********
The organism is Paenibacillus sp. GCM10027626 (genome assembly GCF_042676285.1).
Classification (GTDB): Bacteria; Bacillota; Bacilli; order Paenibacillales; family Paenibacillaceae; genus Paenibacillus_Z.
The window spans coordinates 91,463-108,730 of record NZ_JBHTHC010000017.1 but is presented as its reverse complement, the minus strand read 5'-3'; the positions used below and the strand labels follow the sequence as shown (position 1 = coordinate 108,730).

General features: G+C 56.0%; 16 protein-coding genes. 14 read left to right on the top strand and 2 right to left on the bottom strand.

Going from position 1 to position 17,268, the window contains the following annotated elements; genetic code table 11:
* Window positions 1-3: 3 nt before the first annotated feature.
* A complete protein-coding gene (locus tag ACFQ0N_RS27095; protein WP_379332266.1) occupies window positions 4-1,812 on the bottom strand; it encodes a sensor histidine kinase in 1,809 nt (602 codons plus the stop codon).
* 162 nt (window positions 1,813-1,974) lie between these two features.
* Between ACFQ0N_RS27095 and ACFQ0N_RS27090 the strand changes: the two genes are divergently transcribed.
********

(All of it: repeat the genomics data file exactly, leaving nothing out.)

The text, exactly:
The organism is Paenibacillus sp. GCM10027626 (genome assembly GCF_042676285.1).
Classification (GTDB): Bacteria; Bacillota; Bacilli; order Paenibacillales; family Paenibacillaceae; genus Paenibacillus_Z.
The window spans coordinates 91,463-108,730 of record NZ_JBHTHC010000017.1 but is presented as its reverse complement, the minus strand read 5'-3'; the positions used below and the strand labels follow the sequence as shown (position 1 = coordinate 108,730).

General features: G+C 56.0%; 16 protein-coding genes. 14 read left to right on the top strand and 2 right to left on the bottom strand.

Going from position 1 to position 17,268, the window contains the following annotated elements; genetic code table 11:
* Window positions 1-3: 3 nt before the first annotated feature.
* A complete protein-coding gene (locus tag ACFQ0N_RS27095; protein WP_379332266.1) occupies window positions 4-1,812 on the bottom strand; it encodes a sensor histidine kinase in 1,809 nt (602 codons plus the stop codon).
* 162 nt (window positions 1,813-1,974) lie between these two features.
* Between ACFQ0N_RS27095 and ACFQ0N_RS27090 the strand changes: the two genes are divergently transcribed.